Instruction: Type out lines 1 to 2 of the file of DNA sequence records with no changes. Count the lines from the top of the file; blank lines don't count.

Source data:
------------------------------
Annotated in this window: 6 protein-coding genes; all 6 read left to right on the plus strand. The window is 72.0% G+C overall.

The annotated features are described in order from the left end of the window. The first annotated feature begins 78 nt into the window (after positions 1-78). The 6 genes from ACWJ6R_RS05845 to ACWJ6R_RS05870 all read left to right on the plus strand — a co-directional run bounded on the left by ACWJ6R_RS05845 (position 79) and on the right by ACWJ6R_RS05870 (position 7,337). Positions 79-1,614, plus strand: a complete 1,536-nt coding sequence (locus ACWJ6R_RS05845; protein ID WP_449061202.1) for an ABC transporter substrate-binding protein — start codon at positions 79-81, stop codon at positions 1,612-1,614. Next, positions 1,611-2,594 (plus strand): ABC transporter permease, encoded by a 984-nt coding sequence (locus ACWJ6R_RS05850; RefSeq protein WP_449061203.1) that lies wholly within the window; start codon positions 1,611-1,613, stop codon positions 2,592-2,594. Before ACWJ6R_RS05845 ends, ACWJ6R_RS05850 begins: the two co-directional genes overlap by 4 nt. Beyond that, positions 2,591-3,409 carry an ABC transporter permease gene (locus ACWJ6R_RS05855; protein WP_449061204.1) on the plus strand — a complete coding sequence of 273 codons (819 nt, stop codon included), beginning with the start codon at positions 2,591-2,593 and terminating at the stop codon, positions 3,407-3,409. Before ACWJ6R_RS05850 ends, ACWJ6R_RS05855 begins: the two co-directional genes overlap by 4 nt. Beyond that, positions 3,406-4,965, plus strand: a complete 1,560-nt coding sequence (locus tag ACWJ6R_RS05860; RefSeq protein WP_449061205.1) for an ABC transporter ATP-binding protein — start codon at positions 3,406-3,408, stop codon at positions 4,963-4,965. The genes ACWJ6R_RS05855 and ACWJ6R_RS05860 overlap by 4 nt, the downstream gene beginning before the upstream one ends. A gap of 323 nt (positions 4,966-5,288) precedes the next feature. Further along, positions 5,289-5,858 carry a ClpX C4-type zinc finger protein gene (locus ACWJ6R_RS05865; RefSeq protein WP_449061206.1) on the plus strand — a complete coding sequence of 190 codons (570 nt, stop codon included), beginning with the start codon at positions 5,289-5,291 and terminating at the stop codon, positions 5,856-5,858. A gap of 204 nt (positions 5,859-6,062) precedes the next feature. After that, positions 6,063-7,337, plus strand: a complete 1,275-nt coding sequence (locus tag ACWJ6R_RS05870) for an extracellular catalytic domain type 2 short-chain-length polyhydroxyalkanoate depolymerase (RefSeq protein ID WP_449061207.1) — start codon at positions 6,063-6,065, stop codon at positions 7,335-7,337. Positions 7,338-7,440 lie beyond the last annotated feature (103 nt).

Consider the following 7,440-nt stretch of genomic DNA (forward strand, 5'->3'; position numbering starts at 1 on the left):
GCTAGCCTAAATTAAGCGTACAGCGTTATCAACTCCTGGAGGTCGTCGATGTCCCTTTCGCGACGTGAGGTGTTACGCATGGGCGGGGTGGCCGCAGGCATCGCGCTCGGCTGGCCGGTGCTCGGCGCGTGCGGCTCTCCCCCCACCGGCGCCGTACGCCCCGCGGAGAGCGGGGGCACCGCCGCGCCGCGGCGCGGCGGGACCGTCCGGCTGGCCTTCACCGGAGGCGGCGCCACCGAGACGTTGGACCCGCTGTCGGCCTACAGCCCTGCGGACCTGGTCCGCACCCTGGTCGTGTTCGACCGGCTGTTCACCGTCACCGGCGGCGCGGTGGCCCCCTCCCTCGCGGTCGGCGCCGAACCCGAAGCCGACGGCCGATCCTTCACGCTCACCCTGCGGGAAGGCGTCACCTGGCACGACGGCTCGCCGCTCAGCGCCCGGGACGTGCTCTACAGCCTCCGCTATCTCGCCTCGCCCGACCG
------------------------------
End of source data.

Annotated in this window: 6 protein-coding genes; all 6 read left to right on the plus strand. The window is 72.0% G+C overall.

The annotated features are described in order from the left end of the window. The first annotated feature begins 78 nt into the window (after positions 1-78). The 6 genes from ACWJ6R_RS05845 to ACWJ6R_RS05870 all read left to right on the plus strand — a co-directional run bounded on the left by ACWJ6R_RS05845 (position 79) and on the right by ACWJ6R_RS05870 (position 7,337). Positions 79-1,614, plus strand: a complete 1,536-nt coding sequence (locus ACWJ6R_RS05845; protein ID WP_449061202.1) for an ABC transporter substrate-binding protein — start codon at positions 79-81, stop codon at positions 1,612-1,614. Next, positions 1,611-2,594 (plus strand): ABC transporter permease, encoded by a 984-nt coding sequence (locus ACWJ6R_RS05850; RefSeq protein WP_449061203.1) that lies wholly within the window; start codon positions 1,611-1,613, stop codon positions 2,592-2,594. Before ACWJ6R_RS05845 ends, ACWJ6R_RS05850 begins: the two co-directional genes overlap by 4 nt. Beyond that, positions 2,591-3,409 carry an ABC transporter permease gene (locus ACWJ6R_RS05855; protein WP_449061204.1) on the plus strand — a complete coding sequence of 273 codons (819 nt, stop codon included), beginning with the start codon at positions 2,591-2,593 and terminating at the stop codon, positions 3,407-3,409. Before ACWJ6R_RS05850 ends, ACWJ6R_RS05855 begins: the two co-directional genes overlap by 4 nt. Beyond that, positions 3,406-4,965, plus strand: a complete 1,560-nt coding sequence (locus tag ACWJ6R_RS05860; RefSeq protein WP_449061205.1) for an ABC transporter ATP-binding protein — start codon at positions 3,406-3,408, stop codon at positions 4,963-4,965. The genes ACWJ6R_RS05855 and ACWJ6R_RS05860 overlap by 4 nt, the downstream gene beginning before the upstream one ends. A gap of 323 nt (positions 4,966-5,288) precedes the next feature. Further along, positions 5,289-5,858 carry a ClpX C4-type zinc finger protein gene (locus ACWJ6R_RS05865; RefSeq protein WP_449061206.1) on the plus strand — a complete coding sequence of 190 codons (570 nt, stop codon included), beginning with the start codon at positions 5,289-5,291 and terminating at the stop codon, positions 5,856-5,858. A gap of 204 nt (positions 5,859-6,062) precedes the next feature. After that, positions 6,063-7,337, plus strand: a complete 1,275-nt coding sequence (locus tag ACWJ6R_RS05870) for an extracellular catalytic domain type 2 short-chain-length polyhydroxyalkanoate depolymerase (RefSeq protein ID WP_449061207.1) — start codon at positions 6,063-6,065, stop codon at positions 7,335-7,337. Positions 7,338-7,440 lie beyond the last annotated feature (103 nt).